Special odd-cute movie on teen pregnancy (8.5/10)
This is one of those movies you can’t say too much about without giving away what’s meaningful and what happens. That being said, let’s start with the setup: Juno MacGuff (Ellen Page) is 16 years old and in a moment of curiosity decides it would be good to check out the sexual intercourse experience with her similarly artistic, offbeat, low-key, precocious boyfriend Paulie Bleeker (Michael Cera). We’re somewhere in Seattle-land, and I read that the movie was filmed near Vancouver, BC, Canada. [What is it with the movie industry making so many movies up there? Do they get cheap motel rates?]
Of course, she really does like the boy and she’s smart enough to know that sex without protection can lead to pregnancy, but for some reason the biological consequences of her curiosity in these matters do not occur to her. The beginning scenes are filled with Juno in the process of discovery and in the process of distributing the awareness of her condition to friends and family.
To say that the people in Juno’s universe are offbeat is an understatement: her dad is a former Army grunt who develops a passion for heating and air conditioning, her mother abandoned them when Juno was 5 and moved into a cheap trailer park in the desert with her new husband (and sends Juno a cactus plant every year on Valentine’s Day), her step mother (Allison Janney) loves dogs and they’ve named her half sister Liberty Bell. The lion’s share of the fun of watching this film-small is listening to the dialog between Juno and all her quirky favorites.
In that regard—the witty conversational flow and leading-edge teen slanguage—I’m reminded of Clueless (1995), a great movie on the trials and tribulations of Valley Girls… but which didn’t really broach any truly serious issues. In Clueless the writing was first-class clever, and the acting equal to the screenplay. Juno probably goes Clueless one or two better in both categories. Clearly, Ellen Page earns her Academy Award nomination. You can go to the IMDb page for most of the great quotes, but here are a few exchanges I really enjoy:
Su-Chin: I’m having a little trouble concentrating.
Juno MacGuff: Oh well I could sell you some of my Adderall if you want.
Su-Chin: No thanks, I’m off pills.
Juno MacGuff: That’s a wise choice because I knew this girl who like had this crazy freak out because she took too many behavioral meds at once and she like ripped off her clothes, and dove into the fountain at Ridgedale Mall and was like, “Blah I am a Kracken from the sea!”
Su-Chin: I heard that was you.
Juno MacGuff: My dad had this weird obsession with Roman or Greek mythology or something and he decided to name me after Zeus’ wife.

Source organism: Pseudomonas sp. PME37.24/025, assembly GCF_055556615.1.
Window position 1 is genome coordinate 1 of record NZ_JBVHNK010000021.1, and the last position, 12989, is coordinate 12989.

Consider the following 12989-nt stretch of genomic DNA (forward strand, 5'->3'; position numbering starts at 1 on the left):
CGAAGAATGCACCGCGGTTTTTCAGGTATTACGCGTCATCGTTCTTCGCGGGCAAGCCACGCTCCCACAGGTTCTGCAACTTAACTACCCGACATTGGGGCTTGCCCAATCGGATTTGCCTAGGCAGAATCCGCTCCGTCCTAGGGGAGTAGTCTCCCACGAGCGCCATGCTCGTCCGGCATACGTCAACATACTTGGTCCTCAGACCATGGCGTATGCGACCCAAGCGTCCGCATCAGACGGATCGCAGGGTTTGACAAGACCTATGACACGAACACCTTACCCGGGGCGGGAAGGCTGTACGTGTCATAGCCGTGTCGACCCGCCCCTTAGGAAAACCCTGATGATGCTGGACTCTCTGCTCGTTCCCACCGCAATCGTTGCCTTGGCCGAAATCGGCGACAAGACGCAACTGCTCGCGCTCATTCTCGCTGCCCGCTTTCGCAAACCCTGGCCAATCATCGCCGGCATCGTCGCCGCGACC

Mark Loring: Zeus’ wife?
Juno MacGuff: Yeah and I mean Zeus had tons of lays but I’m pretty sure Juno was his only wife. And apparently she was supposed to be super beautiful but really mean, like Diana Ross.
Juno MacGuff: Ick! I don’t want to give my baby to a couple who describes themselves as “wholesome.” I want something a little edgier. I was looking for, maybe, a thirty-something graphic designer with a cool Asian girlfriend who kicks ass on the bass guitar, but I don’t know, I don’t wanna get too particular.
As with the truly great movies and miniseries, the magic coming off the celluloid at you is caused by the imagination of the writer(s). In this case, Diablo Cody, an attractive young woman for whom Juno is her first big splash. I just have to believe—and the movie Waitress comes to mind here—that the writer and the principal character in the movie have a lot of life experience in common.
But what also leaps off the screen is the intelligence of a cosmic sense of humor. For example, one of the recurring annoyances to Juno in her journeys through considering to abort, discussing her predicament with counselors and her parents—we also some chat from Juno’s girlfriend Leah (Olivia Thirlby) about what Leah’s mother says—and just generally in the culture is: the suggestion “we didn’t know you were sexually active.” Juno disdains the notion that being sexually active as a teenager is regarded by society as somehow unnatural or remarkable, especially when no one who uses the term seems to be honest about it. Indeed, we come to see that “sexually active” serves as a euphemism for getting knocked up.
Juno is a teenager with an old soul, yet she realizes all the worldly knowledge and humor she can muster are mostly a defense mechanism against having to face this consequence of choices in her real young life. Page does a wonderful job conveying her growth into adult responsibility through the entire process. The movie isn’t trying to teach us anything, but it subtly reveals the morality of “time, love and tenderness” in dealing with the problem of teenage pregnancy, or with any general problems we all face. Juno is surrounded by loved ones who have a surplus of TLC, something she certainly reciprocates with. For a lot of young women going through an experience like this the journey can be much rougher.
One of the options Juno considers is actually having the baby then offering it to a suitable childless couple. She and Leah look through some ads in the PennySaver supermarket newspaper under “Desperately Seeking Spawn.” The decision-making process is, as most of the activity in the movie, rather comical: Juno picks the Lorings (Justin Bateman and Jennifer Garner). I was impressed with Garner’s acting range; you can’t imagine a sweeter woman truly wanting to be a mother above all else. Not a maudlin moment.
Another movie that I can’t help but thinking of as parallel to Juno is Saved, which takes a look at an unintended pregnancy by a girl who’s only trying to do the right thing. Anyway, I can’t imagine too many people not adoring Juno. It’s quick and bright, funny and kindhearted. It’s all about love, and makes you want to be nice to people in general.
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